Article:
Caring for someone, whether in a nursing or social care capacity can be a difficult, sometimes complex but always rewarding job. It should be a given that those who set out on a caring or nursing career are the type of people who put kindness and compassion at the heart of everything they do.
In some settings, especially in the field of residential and social care, care workers are so busy and so pushed for time that these principles often fall by the wayside. If a carer only has 15 to 30 minutes in which to visit each client there is clearly not enough time for more than the basic requirements. According to senior care experts at the Liveincarehub.co.uk, that’s why care in the home has increased in popularity over recent years.
What is Kindness In Care?
Kindness can be a hard thing to define. The OED defines kindness as ‘the quality of being friendly, generous and considerate’. These are three qualities which should be in everyone who works in the care sector because when someone is treated with kindness they blossom. This is never more so than in the care in the home sector where many carers say they have a wonderful, friendly relationship with their clients which builds up over however much time they spend together. Where friendship develops so does kindness and this is what turns a mere job into a fulfilling vocation.
A Joseph Rowntree study carried out in Glasgow interviewed some 44 people who had been asked to keep records of instances of help and support which they experienced or which they gave.
The results were said to prove that kindness and a sense of community go hand in hand. Another research study highlighted examples of how acts of kindness can play a part in bringing about change for the better and support health and wellbeing. It is this which proves that when kindness is demonstrated in a health or care setting it has a positive impact.
Could Home Care Services Make For Kinder Care?
Those who work in-home care or domiciliary care are chosen not only for their practical skills but also for their ability to be empathetic towards their clients and for their kind and considerate natures. As such, there is no doubt that people live much better, healthier, and more fulfilled lives when being cared for with kindness. The principle works just as well for caregivers who can experience greater job satisfaction in knowing this.
In recent years there have been various studies into loneliness in older people which reported that an estimated 1.4 million older people in the UK experience loneliness in their lives. This became evident during the coronavirus pandemic when people of all ages were told to isolate themselves from society in order to protect their health. The flip side of this though was the increase in members of the public in all strata of society who discovered how kindness can help to make bad situations better. Society on the whole pulled together to help each other.
Social Care Workers vs Live-in Carers
Caring for someone to make their daily life easier is an extremely rewarding thing to do. However, with different options for this how do you know which would suit you? Read the following information to help you make up your mind.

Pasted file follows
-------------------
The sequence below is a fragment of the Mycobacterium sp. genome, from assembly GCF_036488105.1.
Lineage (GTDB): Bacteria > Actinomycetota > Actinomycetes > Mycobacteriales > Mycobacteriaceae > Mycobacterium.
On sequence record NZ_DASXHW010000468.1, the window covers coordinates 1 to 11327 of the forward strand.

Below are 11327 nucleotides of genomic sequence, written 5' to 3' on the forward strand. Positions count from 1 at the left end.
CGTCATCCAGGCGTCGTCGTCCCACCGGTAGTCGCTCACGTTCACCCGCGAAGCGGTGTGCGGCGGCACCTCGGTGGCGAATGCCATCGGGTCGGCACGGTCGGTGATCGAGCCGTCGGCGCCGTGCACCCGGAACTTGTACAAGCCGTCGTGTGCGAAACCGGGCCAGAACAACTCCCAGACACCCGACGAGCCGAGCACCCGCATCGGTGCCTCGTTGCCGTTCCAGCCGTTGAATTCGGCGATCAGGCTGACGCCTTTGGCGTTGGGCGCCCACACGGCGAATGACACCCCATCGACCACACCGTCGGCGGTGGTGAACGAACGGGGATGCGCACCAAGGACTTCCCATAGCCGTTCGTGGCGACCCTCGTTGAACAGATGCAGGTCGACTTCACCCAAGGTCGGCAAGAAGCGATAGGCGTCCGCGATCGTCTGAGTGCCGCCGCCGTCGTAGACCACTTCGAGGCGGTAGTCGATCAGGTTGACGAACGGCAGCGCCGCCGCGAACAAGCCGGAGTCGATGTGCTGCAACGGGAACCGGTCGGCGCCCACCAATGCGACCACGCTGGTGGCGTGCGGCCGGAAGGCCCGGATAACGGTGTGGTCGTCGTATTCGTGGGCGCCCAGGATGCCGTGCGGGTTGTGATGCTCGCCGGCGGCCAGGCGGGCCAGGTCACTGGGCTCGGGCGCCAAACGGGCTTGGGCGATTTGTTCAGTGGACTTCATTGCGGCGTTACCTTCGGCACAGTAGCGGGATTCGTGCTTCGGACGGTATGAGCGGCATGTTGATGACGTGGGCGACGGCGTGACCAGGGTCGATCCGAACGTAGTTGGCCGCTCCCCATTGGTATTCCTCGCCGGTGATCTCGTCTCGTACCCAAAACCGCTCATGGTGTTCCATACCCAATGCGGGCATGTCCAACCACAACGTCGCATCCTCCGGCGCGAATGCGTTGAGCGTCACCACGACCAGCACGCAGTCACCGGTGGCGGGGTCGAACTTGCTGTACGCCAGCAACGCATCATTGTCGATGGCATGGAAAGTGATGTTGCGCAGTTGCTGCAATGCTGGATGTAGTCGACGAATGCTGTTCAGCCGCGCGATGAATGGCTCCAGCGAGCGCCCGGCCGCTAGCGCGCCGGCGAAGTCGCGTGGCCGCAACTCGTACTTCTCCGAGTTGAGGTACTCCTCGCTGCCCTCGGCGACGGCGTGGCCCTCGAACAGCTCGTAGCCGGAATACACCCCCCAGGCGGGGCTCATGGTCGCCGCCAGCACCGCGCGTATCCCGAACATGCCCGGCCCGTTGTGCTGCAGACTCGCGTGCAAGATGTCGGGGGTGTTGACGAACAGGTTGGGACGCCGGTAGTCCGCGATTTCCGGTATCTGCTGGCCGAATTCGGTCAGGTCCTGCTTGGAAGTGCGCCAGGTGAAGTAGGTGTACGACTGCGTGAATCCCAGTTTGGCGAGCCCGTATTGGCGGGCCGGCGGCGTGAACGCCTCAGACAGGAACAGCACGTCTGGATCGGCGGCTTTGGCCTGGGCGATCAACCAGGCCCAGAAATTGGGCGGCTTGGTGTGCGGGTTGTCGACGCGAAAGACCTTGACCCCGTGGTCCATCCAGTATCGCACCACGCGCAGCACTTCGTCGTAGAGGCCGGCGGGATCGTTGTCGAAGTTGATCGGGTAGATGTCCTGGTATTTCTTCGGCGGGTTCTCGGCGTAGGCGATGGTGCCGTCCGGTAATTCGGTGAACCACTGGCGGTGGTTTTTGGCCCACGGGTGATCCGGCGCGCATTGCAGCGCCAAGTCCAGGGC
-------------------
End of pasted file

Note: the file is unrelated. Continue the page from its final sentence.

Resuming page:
Social care and live-in care are essentially the same but with some fundamental differences. The main one is that with social care you get to go back to your own home at the end of the day. In-home care, where you live with the person you are caring for, has its own challenges and rewards and whether you are looking to take up a job as a live-in carer or as a social carer you should first do as much research as you can.
What is Social Care?
This is for someone who needs extra care to manage their day-to-day life if they are disabled or have a long-term illness, or are simply elderly and can’t manage for themselves. It can also be to cover temporary care following a hospital stay. Social care is usually supplied by the local authority and NHS and covers not only the supply of paid carers. It also covers aids and adaptations for the home or meals on wheels, to name just a couple of examples. A person who applies for social care must first undergo a needs assessment to determine how much and what type of care they need.
A social care worker will usually be tasked with visiting several different people per day and will be allotted a strict time limit on how long they have to complete their given tasks. Sometimes you will visit the same people and become familiar with them, but this is not always the case. A driving license is essential.
What is Live-in Care?
For live-in care, you are matched with a person needing care and you live in their home. You have your own room and a set number of hours per week to carry out your duties. You can become a trusted friend and confidant to the person you care for overtime.
Previous care experience is not necessary as you will be given training before being placed with your client, and there is usually support when you need it. There will often be opportunities to further your skills, for instance in dementia or mobility care. You will need a caring nature and good organizational skills to deliver home care services to a good standard but in addition, you must possess a patient, responsible and empathetic personality.
Could You Be a Live-in Carer?
Although caring for someone is a job, it’s more than that, it is a vocation. It comprises everything from personal care to shopping to walking the dog if necessary. Caring doesn’t stop at the end of a shift, and you need to be able to deal with whatever arises.
Most of all you need to understand that you are the person on whom your client relies to maintain their independence in their own home and there can be no greater job satisfaction than that.
Medical and care professionals are beginning to realize how kindness can help heal people and enhance their quality of life. Isn’t this what everyone wants?